Dan Margolies

Contributing Reporter

In a long and varied journalism career, Dan has worked as a business reporter for the Kansas City Business Journal, The Kansas City Star and Reuters. In a previous life, he was a lawyer. He has also worked as a media insurance underwriter and project development director for a small video production firm. 

Dan switched from print to radio in May 2014, when he became health editor of KCUR, the public radio station in Kansas City. In that role, he oversees a newly formed health reporting partnership among several news organizations focusing on Missouri and Kansas. 

Dan majored in philosophy at Washington University in St. Louis and holds law and journalism degrees from Boston University. He is a two-time finalist for the Gerald Loeb Awards for Distinguished Business and Financial Journalism and the recipient of numerous first-place awards from the Missouri Press Association, Kansas City Press Club and the Association of Area Business Publications.

Contact info:

Work phone: (816) 235-5005

Mobile: (913) 568-5890

Email: margoliesd@kcur.org

Kaiser Family Foundation

Just 31 percent of Kansans and 32 percent of Missourians support the House-approved bill to repeal Obamacare, according to new estimates published Wednesday in The New York Times.

In fact, not one state has a majority of residents who are for the measure, with support ranging from a low of 22 percent in Massachusetts (Washington, D.C., is even lower at 16 percent) to a high of 38 percent in Oklahoma, according to the estimates.

ANNIE E. CASEY FOUNDATION

Kansas scores 15th among the 50 states for overall child well-being, according to the Annie E. Casey Foundation’s 2017 “Kids Count” report.

The state’s relatively high overall ranking is driven by its No. 7 ranking for kids’ economic well-being, based on indicators like housing affordability and employment security for parents.

But the state fares less well in three other categories: health, in which the foundation ranks it 20th; education, 26th; and family and community, 23rd.

healthcare.gov

Three weeks after Blue Cross and Blue Shield of Kansas City said it will pull out of the Affordable Care Act exchange in 2018, Centene Corp. says it plans to offer coverage through the exchange in Missouri and Kansas.

The St. Louis-based insurer already has a presence in both states administering Medicaid plans, but the move to sell individual and small group health plans is new.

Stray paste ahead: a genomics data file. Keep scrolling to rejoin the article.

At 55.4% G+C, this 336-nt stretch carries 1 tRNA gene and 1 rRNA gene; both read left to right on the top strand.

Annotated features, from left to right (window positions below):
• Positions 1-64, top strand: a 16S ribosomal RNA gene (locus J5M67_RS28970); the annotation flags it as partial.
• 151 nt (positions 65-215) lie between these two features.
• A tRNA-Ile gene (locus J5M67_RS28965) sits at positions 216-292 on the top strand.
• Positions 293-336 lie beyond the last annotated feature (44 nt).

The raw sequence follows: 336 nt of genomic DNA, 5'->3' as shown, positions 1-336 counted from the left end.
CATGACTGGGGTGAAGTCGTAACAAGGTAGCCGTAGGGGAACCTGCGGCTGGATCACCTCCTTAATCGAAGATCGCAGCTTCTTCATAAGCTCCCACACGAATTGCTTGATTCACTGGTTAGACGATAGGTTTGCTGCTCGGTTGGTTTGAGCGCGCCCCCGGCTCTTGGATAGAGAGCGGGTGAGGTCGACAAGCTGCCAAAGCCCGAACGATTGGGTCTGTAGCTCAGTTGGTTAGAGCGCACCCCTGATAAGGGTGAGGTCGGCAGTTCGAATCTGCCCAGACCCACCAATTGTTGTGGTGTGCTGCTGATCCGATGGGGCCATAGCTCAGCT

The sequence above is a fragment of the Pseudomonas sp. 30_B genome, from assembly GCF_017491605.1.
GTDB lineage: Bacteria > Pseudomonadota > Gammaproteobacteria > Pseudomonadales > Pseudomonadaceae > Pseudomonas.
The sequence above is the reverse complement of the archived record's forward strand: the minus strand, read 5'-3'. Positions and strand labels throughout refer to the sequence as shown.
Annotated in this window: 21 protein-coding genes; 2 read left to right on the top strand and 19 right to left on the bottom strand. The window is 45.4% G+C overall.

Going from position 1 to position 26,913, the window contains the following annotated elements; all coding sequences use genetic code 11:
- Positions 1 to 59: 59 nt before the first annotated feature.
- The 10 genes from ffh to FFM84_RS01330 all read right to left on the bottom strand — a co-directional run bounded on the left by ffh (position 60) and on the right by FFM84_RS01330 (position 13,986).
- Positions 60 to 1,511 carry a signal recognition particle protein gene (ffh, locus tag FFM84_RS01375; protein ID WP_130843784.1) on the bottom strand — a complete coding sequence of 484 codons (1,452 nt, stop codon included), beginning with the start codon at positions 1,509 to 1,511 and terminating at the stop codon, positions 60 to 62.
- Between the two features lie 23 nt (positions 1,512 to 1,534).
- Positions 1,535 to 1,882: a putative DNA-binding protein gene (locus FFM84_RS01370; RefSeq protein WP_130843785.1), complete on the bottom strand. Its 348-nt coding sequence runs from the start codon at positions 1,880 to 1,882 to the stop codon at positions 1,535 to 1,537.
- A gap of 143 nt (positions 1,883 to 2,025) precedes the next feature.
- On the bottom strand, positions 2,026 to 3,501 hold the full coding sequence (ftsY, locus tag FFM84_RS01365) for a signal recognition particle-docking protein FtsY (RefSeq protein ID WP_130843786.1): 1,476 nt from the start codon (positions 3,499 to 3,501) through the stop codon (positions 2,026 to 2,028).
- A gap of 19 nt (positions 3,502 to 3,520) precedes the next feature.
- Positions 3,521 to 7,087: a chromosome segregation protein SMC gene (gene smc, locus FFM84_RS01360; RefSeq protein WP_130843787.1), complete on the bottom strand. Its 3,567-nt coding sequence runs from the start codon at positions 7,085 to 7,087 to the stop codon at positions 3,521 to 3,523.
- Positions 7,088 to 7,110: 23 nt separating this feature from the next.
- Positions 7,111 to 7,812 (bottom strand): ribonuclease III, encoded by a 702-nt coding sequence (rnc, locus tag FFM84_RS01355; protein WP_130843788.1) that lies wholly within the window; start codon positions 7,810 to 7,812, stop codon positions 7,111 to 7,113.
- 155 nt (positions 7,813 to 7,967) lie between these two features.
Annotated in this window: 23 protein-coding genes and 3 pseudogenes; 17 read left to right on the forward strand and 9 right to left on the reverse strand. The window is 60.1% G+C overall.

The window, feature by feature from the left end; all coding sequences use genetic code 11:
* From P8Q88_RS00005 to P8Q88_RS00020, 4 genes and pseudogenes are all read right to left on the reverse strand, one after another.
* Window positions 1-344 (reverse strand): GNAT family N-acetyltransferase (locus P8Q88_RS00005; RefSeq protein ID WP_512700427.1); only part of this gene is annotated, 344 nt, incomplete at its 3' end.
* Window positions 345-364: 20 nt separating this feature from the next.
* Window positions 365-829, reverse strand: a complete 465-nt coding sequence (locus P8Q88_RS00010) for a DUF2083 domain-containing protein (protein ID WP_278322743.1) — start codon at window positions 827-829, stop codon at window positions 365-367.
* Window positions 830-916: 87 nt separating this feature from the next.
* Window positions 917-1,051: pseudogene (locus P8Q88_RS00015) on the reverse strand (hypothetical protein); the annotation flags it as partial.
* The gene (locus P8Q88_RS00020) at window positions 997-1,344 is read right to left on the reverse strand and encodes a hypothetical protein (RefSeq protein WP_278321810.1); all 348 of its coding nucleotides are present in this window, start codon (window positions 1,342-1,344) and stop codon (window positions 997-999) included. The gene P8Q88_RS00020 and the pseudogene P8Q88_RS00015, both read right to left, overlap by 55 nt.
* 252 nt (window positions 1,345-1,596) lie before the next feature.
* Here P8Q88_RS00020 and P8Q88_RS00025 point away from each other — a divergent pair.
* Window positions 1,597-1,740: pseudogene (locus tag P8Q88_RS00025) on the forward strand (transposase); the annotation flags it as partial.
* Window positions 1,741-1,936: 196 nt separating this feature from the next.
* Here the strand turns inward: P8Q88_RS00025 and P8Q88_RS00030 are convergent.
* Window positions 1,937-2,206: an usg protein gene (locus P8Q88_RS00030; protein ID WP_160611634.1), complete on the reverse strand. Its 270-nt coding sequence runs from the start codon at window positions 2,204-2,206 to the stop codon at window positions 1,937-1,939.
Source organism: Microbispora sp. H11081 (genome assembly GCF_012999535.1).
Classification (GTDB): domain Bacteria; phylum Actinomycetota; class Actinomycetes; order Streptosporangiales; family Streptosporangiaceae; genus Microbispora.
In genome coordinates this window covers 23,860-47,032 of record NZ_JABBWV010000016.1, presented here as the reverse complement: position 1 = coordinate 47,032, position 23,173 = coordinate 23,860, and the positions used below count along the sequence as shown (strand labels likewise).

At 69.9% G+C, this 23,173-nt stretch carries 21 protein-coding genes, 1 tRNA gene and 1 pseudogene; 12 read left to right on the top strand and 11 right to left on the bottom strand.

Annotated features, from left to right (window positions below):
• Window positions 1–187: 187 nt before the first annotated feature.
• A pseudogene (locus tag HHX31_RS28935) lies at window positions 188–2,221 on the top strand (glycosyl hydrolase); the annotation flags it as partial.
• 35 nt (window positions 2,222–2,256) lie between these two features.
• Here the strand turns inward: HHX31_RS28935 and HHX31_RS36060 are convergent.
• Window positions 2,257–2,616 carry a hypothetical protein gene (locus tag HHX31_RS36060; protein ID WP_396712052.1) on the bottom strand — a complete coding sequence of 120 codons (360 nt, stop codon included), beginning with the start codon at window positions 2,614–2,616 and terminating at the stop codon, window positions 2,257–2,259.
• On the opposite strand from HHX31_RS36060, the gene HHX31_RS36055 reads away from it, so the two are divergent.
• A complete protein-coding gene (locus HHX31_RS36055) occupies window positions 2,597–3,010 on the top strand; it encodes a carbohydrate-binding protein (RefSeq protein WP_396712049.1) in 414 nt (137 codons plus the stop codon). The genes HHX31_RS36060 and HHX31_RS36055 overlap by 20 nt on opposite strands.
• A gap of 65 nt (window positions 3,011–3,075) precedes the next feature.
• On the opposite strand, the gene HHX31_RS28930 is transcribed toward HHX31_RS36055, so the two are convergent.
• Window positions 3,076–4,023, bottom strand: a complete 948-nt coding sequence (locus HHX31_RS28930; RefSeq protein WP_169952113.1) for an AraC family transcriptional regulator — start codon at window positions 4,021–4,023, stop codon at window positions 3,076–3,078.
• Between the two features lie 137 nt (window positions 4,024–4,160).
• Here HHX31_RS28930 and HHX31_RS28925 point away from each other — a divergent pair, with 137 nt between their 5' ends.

Meg Wingerter / Kansas News Service

Kansas Gov. Sam Brownback signed a bill Wednesday morning requiring abortion providers to give patients information listing their credentials, any disciplinary actions meted out against them and whether they have malpractice insurance.

Jasleen Kaur / flickr Creative Commons

Much attention has been paid to how the Republican health care bill passed by the House last month would increase costs for people with preexisting conditions. But a former official with the Centers for Medicare and Medicaid Services says it would affect just about everyone dramatically.

Olathe native Tim Gronniger oversaw payment reform at CMS under the Obama administration. At a recent town hall sponsored by opponents of the AHCA plan, he said the House bill would cost 200,000 Kansans their coverage and raise costs for just about everyone else.

Peter Taylor / flickr Creative Commons

A federal judge on Wednesday ordered an investigation into whether federal prosecutors have been using recordings of attorney-client meetings at Leavenworth prison illicitly.

In a blistering 48-page order, U.S. District Judge Julie Robinson wrote that there are “grave concerns about government intrusion into attorney-client communications.”

AP Photo

A federal judge has ordered Kansas Secretary of State Kris Kobach to turn over by Friday documents that he shared with then President-elect Donald Trump in a case challenging Kansas’ voter registration requirements.

A federal magistrate judge had previously directed Kobach to produce the documents, but Kobach sought review of the order. U.S. District Judge Julie Robinson on Wednesday denied Kobach’s request.

GUTTMACHER INSTITUTE

Along with Texas, Kansas leads the nation when it comes to imposing abortion restrictions not supported by scientific evidence, according to a report by a leading abortion rights organization.

Something for Missourians and Kansans to consider when they consider the effects of the measure approved by the House to repeal and replace major parts of the Affordable Care Act:

Both states are among the 11 with the highest levels of adults under age 65 with pre-existing medical conditions, according to the Kaiser Family Foundation. 

Thirty percent of people living in both Kansas and Missouri have a pre-existing condition.

AP Photo

A federal judge has ordered Kansas Secretary of State Kris Kobach to produce two documents that he flashed during a visit with then President-elect Donald Trump in November. The order comes in a case challenging a state law requiring documentary proof of citizenship for voter registration.

Kobach had argued the documents were not relevant to the case, but U.S. Magistrate Judge James O’Hara disagreed and on Monday directed him to hand them over to the plaintiffs.

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